Varcoe: Anger brews in oilpatch toward B.C.’s bitumen blockade


Bob Cochlan has been in the energy industry since 1968 and has seen many booms, busts and battles.

Like many in the oilpatch, he is deeply frustrated with the current gridlock surrounding getting pipelines built and Canada’s inability to get the best price for its resources.

“I am just fed up with the inertia of this country and the indifference of this country,” said the veteran Calgary natural gas liquids consultant.

“Someone needs to raise the temperature of the water here, because we’re going down.”

Across the Canadian energy industry, the mercury is indeed rising in an escalating conflict between two western neighbours.

The cold war between Alberta and British Columbia over the issue of the Trans Mountain pipeline expansion has shifted into a white-hot mode in the past week.

After B.C. proposed regulations to restrict the amount of diluted bitumen heading to the Pacific coast, Alberta announced Thursday it will suspend talks with its neighbour over expanding electricity infrastructure that would help B.C. Hydro send more power into this province.

Electricity is a sideline to the bigger tussle.

Western Canadian crude production is expected to grow by more than 350,000 barrels a day and Alberta needs new pipelines to transport oil to market.

The price differential between benchmark U.S. oil and Western Canadian Select (WCS) heavy crude has expanded, costing companies and the Alberta treasury millions of dollars in lost revenue in recent days.

“In the ‘patch, certainly it’s discouraging and it’s another nail in the coffin,” said Bob Geddes, president of Ensign Energy Services Inc., one of the country’s largest drillers.

“If you can throw a punch and get away with it, and nothing happens to you, you continue to do it.”

In Victoria, the NDP government opposes the $7.4-billion Trans Mountain pipeline expansion moving ahead, which would triple the amount of oil heading west into B.C.

The Horgan government says it’s concerned about the possibility of a bitumen spill and the environmental and economic consequences it would have on the Pacific Coast.

Yet, the project has been deemed in the national interest by the National Energy Board and federal cabinet — the matter clearly lies in federal jurisdiction. The NDP government in B.C. is not satisfied, proposing to cap the amount of diluted bitumen shipped by pipeline and rail.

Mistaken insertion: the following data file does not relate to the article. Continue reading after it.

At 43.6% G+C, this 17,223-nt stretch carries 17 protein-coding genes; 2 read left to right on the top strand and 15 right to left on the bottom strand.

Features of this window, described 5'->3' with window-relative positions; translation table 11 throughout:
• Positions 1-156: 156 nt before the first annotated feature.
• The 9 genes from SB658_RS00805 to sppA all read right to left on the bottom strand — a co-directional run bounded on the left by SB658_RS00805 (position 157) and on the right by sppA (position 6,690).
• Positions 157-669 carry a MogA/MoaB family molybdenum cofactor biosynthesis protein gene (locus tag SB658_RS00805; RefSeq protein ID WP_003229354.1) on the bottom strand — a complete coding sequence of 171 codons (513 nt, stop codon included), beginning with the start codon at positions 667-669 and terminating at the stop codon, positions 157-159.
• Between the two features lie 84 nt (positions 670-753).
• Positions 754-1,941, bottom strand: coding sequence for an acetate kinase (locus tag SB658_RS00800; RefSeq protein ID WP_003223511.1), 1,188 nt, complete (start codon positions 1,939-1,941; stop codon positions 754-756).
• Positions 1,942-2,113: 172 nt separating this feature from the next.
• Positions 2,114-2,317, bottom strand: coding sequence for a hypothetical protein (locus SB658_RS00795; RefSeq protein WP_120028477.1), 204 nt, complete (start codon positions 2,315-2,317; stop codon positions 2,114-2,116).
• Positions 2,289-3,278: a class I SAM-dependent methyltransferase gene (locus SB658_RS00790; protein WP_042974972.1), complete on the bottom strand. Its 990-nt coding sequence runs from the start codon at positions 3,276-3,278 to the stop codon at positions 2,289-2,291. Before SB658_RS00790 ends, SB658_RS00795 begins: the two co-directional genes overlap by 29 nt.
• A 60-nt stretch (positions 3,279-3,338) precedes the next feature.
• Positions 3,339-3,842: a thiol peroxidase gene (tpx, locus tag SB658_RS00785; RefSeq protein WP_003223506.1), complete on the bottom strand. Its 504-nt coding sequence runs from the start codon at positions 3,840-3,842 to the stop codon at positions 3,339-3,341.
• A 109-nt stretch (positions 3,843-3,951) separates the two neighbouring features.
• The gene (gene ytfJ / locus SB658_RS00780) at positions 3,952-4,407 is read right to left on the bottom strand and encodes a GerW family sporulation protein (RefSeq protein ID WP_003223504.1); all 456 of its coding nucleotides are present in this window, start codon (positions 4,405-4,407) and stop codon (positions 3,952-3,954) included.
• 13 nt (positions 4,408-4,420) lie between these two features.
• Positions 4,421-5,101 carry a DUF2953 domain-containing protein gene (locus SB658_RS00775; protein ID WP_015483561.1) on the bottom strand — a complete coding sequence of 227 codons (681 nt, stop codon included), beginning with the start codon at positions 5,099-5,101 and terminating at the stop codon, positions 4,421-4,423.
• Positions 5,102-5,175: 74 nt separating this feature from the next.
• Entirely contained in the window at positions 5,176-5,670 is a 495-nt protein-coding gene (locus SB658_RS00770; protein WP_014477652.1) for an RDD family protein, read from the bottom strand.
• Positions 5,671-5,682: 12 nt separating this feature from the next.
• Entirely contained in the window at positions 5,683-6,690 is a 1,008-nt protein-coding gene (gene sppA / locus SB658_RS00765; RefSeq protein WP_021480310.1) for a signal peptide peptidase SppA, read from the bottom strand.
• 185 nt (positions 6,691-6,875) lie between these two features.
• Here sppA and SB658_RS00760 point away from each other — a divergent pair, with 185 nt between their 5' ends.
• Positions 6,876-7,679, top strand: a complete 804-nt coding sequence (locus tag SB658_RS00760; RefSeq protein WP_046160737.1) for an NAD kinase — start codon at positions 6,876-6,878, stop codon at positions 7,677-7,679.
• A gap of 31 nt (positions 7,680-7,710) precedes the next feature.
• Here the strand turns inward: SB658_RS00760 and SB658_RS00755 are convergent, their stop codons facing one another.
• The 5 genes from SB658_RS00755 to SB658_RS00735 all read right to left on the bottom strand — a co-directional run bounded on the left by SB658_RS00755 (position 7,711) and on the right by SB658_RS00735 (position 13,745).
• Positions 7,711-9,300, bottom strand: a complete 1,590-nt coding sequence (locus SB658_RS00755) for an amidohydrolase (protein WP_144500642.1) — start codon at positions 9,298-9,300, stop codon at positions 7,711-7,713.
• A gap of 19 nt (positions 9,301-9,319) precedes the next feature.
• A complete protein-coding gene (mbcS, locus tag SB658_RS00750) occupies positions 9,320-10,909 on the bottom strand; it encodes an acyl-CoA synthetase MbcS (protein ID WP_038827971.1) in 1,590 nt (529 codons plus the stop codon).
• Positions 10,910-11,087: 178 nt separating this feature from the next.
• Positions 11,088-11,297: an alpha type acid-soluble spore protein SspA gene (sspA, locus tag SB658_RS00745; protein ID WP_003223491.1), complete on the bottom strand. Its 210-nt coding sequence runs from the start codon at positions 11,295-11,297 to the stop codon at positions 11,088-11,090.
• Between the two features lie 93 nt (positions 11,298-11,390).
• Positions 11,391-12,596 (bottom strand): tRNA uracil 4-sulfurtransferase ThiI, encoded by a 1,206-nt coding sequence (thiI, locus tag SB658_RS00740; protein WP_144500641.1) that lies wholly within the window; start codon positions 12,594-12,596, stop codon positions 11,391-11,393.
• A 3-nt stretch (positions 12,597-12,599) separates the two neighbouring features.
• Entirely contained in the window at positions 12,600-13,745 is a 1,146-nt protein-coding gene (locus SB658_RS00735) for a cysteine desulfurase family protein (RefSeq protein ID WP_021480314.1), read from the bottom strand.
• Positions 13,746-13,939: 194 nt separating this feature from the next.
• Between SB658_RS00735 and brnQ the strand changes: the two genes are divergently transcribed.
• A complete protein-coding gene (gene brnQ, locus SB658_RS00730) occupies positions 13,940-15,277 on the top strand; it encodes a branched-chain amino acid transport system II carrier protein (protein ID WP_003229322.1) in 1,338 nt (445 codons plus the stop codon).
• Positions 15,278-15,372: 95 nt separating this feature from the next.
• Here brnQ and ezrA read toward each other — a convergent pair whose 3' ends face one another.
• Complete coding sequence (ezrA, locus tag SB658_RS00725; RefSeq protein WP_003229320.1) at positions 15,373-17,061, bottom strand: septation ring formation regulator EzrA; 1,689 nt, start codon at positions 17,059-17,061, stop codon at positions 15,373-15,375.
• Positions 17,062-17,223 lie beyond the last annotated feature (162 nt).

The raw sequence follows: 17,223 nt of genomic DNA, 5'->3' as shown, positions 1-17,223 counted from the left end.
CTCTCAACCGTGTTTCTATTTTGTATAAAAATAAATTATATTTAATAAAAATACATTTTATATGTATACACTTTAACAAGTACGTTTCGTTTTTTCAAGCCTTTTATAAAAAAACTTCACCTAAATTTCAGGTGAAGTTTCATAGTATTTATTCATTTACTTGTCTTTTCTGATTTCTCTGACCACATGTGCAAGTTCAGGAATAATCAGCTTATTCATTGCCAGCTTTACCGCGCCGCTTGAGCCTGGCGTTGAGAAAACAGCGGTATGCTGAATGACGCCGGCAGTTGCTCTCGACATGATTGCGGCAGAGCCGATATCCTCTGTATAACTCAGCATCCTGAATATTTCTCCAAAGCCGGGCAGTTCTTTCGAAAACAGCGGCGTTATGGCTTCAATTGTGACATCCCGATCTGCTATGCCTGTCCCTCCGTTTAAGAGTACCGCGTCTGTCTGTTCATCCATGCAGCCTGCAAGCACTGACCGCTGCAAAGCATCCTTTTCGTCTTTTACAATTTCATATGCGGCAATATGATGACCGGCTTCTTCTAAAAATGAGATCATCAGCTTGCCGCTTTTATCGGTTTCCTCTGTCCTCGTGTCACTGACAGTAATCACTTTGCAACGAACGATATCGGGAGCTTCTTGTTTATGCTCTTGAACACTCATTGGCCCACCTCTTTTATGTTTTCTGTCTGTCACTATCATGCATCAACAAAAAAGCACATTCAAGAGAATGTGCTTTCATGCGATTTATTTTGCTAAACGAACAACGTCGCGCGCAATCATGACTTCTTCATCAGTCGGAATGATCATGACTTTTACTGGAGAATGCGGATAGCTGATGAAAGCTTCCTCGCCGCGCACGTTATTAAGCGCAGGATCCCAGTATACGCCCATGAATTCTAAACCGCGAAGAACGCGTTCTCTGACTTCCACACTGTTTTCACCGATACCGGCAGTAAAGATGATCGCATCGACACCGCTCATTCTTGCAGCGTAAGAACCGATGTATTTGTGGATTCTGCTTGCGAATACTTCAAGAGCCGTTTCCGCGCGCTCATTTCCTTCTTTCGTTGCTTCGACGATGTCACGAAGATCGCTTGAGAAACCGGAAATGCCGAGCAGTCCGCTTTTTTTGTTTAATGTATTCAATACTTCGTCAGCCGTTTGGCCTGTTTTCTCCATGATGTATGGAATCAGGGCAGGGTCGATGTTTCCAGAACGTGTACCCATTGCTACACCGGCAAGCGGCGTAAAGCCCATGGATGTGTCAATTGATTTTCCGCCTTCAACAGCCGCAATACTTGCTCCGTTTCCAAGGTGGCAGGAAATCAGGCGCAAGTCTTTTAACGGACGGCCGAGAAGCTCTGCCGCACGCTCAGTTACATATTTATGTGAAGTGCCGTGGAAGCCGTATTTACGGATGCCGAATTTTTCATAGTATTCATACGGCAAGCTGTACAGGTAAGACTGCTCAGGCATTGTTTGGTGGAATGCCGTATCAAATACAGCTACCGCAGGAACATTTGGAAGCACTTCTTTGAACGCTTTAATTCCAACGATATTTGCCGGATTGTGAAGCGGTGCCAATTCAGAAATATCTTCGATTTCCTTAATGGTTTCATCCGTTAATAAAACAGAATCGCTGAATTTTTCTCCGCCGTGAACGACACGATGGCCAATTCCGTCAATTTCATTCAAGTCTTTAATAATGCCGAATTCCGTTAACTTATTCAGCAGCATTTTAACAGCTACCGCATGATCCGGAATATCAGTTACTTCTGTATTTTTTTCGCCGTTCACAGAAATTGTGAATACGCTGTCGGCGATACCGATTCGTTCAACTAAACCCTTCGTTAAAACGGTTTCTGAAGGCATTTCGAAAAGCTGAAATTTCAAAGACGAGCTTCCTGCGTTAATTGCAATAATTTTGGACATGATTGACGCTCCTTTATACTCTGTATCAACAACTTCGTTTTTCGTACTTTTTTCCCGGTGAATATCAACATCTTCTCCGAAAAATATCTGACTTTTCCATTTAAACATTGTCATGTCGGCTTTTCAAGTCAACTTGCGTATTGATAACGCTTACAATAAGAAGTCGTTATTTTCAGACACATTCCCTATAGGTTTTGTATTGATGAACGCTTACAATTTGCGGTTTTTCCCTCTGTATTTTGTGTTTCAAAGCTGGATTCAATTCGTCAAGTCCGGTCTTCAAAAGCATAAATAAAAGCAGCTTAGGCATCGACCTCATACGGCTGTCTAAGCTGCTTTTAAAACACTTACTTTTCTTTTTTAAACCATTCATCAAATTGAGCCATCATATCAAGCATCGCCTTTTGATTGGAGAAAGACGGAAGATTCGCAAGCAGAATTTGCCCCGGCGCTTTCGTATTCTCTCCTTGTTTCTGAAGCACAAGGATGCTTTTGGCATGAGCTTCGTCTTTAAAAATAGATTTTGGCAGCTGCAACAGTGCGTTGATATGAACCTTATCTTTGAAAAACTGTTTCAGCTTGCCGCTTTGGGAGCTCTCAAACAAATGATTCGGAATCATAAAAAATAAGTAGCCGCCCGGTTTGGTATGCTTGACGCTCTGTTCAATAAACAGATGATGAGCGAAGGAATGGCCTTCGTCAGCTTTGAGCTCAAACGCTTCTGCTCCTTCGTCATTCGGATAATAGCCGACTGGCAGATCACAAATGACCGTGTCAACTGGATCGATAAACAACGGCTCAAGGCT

Premier Rachel Notley vowed to retaliate against B.C., and said Thursday more steps may be coming.

“Enough is enough,” she declared. “We need to get these things built.”

Horgan claimed he was surprised by Notley’s response, adding: “Sabre rattling doesn’t get you very far.”

We’ll see soon enough.

Oilpatch executives and industry official want to see action, although there’s no clear consensus on what can be done without damaging Alberta’s economy in the process.

“At the end of the day, it’s frustrating because they wouldn’t last a week without oil and gas in B.C.,” said Mark Salkeld, chief executive of the Petroleum Services Association of Canada.

“They support the LNG industry, so they are all for fossil fuels in their own backyard. But they are going to mess around with Alberta and hold us back from developing our natural resources because they have access to tidewater and we don’t.

“That’s just not fair.”

This isn’t about fairness, however. It’s about politics.

As politicians squabble over the issue, those in the energy sector are growing increasingly frustrated.

The price spread between WCS heavy oil and benchmark U.S. prices sat at US$30.20 a barrel on Thursday.

“We are developing resources and being paid a much lower price due to the bottlenecks in the pipelines. It’s just very frustrating,” said Kevin Neveu, chief executive of Precision Drilling Corp., the country’s largest driller.

All these debates slow projects down … When projects slow down, they cost more, that makes us less economic and less competitive.”

Analysis by energy consultancy IHS Energy points out the current price differential has likely cost Canada in excess of $1 billion in economic loss in the past two months, now reaching about $33 million a day.

That number isn’t just the cost to producers, but to governments in the form of taxes and royalties that won’t be collected.

For a cash-strapped government in Edmonton running a $10-billion annual deficit, it’s a gut-punch kind of number.

People around the oilpatch are in a first-clenching mood with the prospect of B.C.’s planned regulations.

“I’d say the attitude is anger and frustration that we’ve come to this state of affairs between two provinces that are still heavily resource-based economies,” said Gary Leach, president of the Explorers and Producers Association of Canada.

“The two provinces trading blows is just the worst example of a dysfunctional federation.”

It might be tempting to cut off the flow of oil to the lower B.C. mainland and spike gasoline prices in Vancouver, or impose a new toll on its natural gas moving through this province.

But such a step would damage Alberta-based energy producers and is not supported by industry leaders.

“That would be the last tool in my tool box, because that’s what I would call war. Doing that would hurt the industry, not help the industry,” said Geddes. “Diplomacy is required here.”

While it’s easy to talk about joining a fight club, it’s much more expensive and dangerous to do so.

Prime Minister Justin Trudeau was in Edmonton on Thursday and finally addressed the dispute, saying Ottawa still backs the Trans Mountain pipeline and declared: “That pipeline is going to get built.”

The Notley government wants to see more than just words from Ottawa, but clear actions to get Trans Mountain completed.

For now, the bitumen battle with B.C. deepens, and tempers in the Canadian oilpatch are becoming frayed.

Chris Varcoe is a Calgary Herald columnist.


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